Presenting Yourself to Get Interviews
There are three primary activities that you will undergo in your job search: Prospecting, Presenting and Following Up. The Presenting aspect of your job search will take on many forms. You may be presenting yourself in a one-on-one or group meeting. Or, it could be that you are delivering your elevator speech to a new person you met at the grocery store. Either way, you are selling yourself and presenting the value you bring to the marketplace so it pays to be prepared. It is really important that you understand the various types of settings in which you may present yourself and how to handle these encounters. Ultimately, we want to ensure that they lead to the ultimate presentation – A Personal Interview.
Meeting vs. Interview
Let’s take a moment to clarify the difference between a meeting and an interview. A meeting is a mutual exchange of information designed to achieve a pre-defined purpose. The person calling the meeting clearly states the objective and directs the agenda to achieve the desired outcome. As you reconnect with you network and let them know you are in a job search, you will be soliciting and scheduling meeting so it is up to you to direct the meeting outcome.
Interviews are meetings called by potential employers for the express purpose of screening candidates for employment. You may stumble into an interview while trying to schedule a meeting, but the company is in control of the agenda in an interview and that agenda is focused on assessing your qualifications and suitability for employment at their company.
Start with your existing network
Start the presentation process with Trial Run meetings with a few trusted people in your immediate network. These meetings are intended to get you back into networking and get a little constructive critique in the process. In these meetings you are to reconnect with trusted people in your network. Lead with your job search marketing plan, not your resume, to direct the meeting and clearly communicate what you are looking for.
Networking/Group Meetings are meetings that can have anywhere from 5 to 500 people in them. They are usually sponsored by an association or organization. You may be addressing one person or a small group in a social or professional setting. The objective here is to share your elevator speech and clearly communicate who you are, what you do, and what you are seeking. Your goal is to develop new contacts and target companies with the potential outcome of these turning into job opportunities. You should try to connect with as many new contacts as possible during any one networking event. Use your group meetings to identify valuable contacts in your job search and follow up by scheduling one-on-one meetings.
One-on-one meetings are exactly what the name implies. These are meetings that you schedule with an individual either on the phone, at their office, or in a public setting. The one-on-one meeting is more personal and allows you to go into greater detail about your story. Depending on the context of the meeting, you may share your marketing plan or you may simply talk through your job search objectives. Either way, the objective is to present yourself, share your story, and tell the other person what you do and what you are looking for. Once again the goals in a one-on-one meeting are the same, get leads to new contacts and target companies. The difference here is that a one-on-one meeting provides you with a greater opportunity to connect with the other person. Therefore, these meetings stand a better chance of leading to a next step such as a referral to another valuable contact.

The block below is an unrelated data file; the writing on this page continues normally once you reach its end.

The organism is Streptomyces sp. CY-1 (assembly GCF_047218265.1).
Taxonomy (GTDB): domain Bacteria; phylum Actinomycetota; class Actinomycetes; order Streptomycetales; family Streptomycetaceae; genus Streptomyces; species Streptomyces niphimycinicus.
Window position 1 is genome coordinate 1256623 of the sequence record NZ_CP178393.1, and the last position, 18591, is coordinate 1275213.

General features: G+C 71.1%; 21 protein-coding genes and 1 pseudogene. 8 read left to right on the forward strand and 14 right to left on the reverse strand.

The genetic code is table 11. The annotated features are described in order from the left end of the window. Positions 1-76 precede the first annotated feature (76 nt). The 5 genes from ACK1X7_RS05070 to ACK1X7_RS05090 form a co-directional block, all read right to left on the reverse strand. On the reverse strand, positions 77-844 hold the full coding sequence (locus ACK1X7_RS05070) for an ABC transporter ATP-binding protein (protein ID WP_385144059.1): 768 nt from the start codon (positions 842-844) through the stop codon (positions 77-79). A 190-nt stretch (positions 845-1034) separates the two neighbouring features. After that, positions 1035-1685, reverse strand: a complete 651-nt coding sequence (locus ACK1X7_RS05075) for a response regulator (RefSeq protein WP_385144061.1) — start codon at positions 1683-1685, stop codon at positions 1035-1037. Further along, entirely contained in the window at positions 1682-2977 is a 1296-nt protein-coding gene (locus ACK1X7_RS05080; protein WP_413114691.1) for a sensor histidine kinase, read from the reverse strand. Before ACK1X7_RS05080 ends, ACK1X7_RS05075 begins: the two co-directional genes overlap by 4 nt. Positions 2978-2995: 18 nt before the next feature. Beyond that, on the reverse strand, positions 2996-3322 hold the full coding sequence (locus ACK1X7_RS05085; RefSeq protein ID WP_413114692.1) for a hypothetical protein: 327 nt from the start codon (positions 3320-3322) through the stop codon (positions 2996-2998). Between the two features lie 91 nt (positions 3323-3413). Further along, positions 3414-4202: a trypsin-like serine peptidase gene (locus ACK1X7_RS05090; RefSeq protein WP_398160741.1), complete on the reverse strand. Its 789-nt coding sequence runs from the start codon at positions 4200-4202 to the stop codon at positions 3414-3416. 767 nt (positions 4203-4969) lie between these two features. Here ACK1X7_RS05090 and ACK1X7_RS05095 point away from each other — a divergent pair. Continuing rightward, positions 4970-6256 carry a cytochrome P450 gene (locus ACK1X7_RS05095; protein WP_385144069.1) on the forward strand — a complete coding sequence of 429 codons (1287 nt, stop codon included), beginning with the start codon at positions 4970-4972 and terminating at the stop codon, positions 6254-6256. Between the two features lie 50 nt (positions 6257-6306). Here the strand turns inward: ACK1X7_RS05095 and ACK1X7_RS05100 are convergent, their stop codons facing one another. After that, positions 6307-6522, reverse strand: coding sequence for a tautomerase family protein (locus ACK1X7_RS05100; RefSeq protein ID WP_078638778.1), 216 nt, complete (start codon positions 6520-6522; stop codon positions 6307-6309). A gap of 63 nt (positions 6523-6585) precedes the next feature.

Do some research about the person with whom you are connecting or re-connecting. This helps you build rapport and ask intelligent questions about their current position and company. Remember, be a good listener. Once you have connected, share your story and what you are looking for and don’t be shy about asking for leads. This is one of the primary purposes of the meeting and they know it.
Phone interviews are classically used to screen candidates for job interviews. You may have come to the interviewer’s attention through an application process or direct recommendation. They will most likely have seen your resume and this interview serves as an opportunity to connect on a more direct level.
If you have a phone interview scheduled make sure you practice your “So, Tell Me About Yourself” speech and “Success Stories.”
This is a chance to present your personality and attitude. The interviewer is listening for the attributes that could indicate that you could be a good fit for the role and company culture. Interviewers are listening for good communication skills, the ability to establish rapport and a positive attitude.
Understanding the purpose of each of these opportunities to present yourself and how they can lead to getting actual job interviews is critical to the success of your search. Prepare for each opportunity and project a positive attitude for optimal success.
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